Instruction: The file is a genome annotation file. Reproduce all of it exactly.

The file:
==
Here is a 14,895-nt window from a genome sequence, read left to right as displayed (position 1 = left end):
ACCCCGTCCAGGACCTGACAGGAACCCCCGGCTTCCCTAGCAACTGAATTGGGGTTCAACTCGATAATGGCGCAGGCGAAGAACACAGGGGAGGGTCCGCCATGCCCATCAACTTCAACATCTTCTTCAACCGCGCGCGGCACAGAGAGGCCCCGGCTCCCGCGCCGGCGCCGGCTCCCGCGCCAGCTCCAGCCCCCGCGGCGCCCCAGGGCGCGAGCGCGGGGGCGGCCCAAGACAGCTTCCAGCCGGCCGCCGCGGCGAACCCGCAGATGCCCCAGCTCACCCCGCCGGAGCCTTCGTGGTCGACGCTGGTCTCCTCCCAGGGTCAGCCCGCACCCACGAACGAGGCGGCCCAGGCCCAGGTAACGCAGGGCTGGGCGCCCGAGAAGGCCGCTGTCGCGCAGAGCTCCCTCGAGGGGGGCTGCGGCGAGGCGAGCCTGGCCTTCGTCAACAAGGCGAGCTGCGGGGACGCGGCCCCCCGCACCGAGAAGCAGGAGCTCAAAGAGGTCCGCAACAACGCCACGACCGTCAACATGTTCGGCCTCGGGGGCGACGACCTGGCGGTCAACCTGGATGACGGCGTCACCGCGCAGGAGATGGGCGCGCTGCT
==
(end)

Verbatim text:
Here is a 14,895-nt window from a genome sequence, read left to right as displayed (position 1 = left end):
ACCCCGTCCAGGACCTGACAGGAACCCCCGGCTTCCCTAGCAACTGAATTGGGGTTCAACTCGATAATGGCGCAGGCGAAGAACACAGGGGAGGGTCCGCCATGCCCATCAACTTCAACATCTTCTTCAACCGCGCGCGGCACAGAGAGGCCCCGGCTCCCGCGCCGGCGCCGGCTCCCGCGCCAGCTCCAGCCCCCGCGGCGCCCCAGGGCGCGAGCGCGGGGGCGGCCCAAGACAGCTTCCAGCCGGCCGCCGCGGCGAACCCGCAGATGCCCCAGCTCACCCCGCCGGAGCCTTCGTGGTCGACGCTGGTCTCCTCCCAGGGTCAGCCCGCACCCACGAACGAGGCGGCCCAGGCCCAGGTAACGCAGGGCTGGGCGCCCGAGAAGGCCGCTGTCGCGCAGAGCTCCCTCGAGGGGGGCTGCGGCGAGGCGAGCCTGGCCTTCGTCAACAAGGCGAGCTGCGGGGACGCGGCCCCCCGCACCGAGAAGCAGGAGCTCAAAGAGGTCCGCAACAACGCCACGACCGTCAACATGTTCGGCCTCGGGGGCGACGACCTGGCGGTCAACCTGGATGACGGCGTCACCGCGCAGGAGATGGGCGCGCTGCT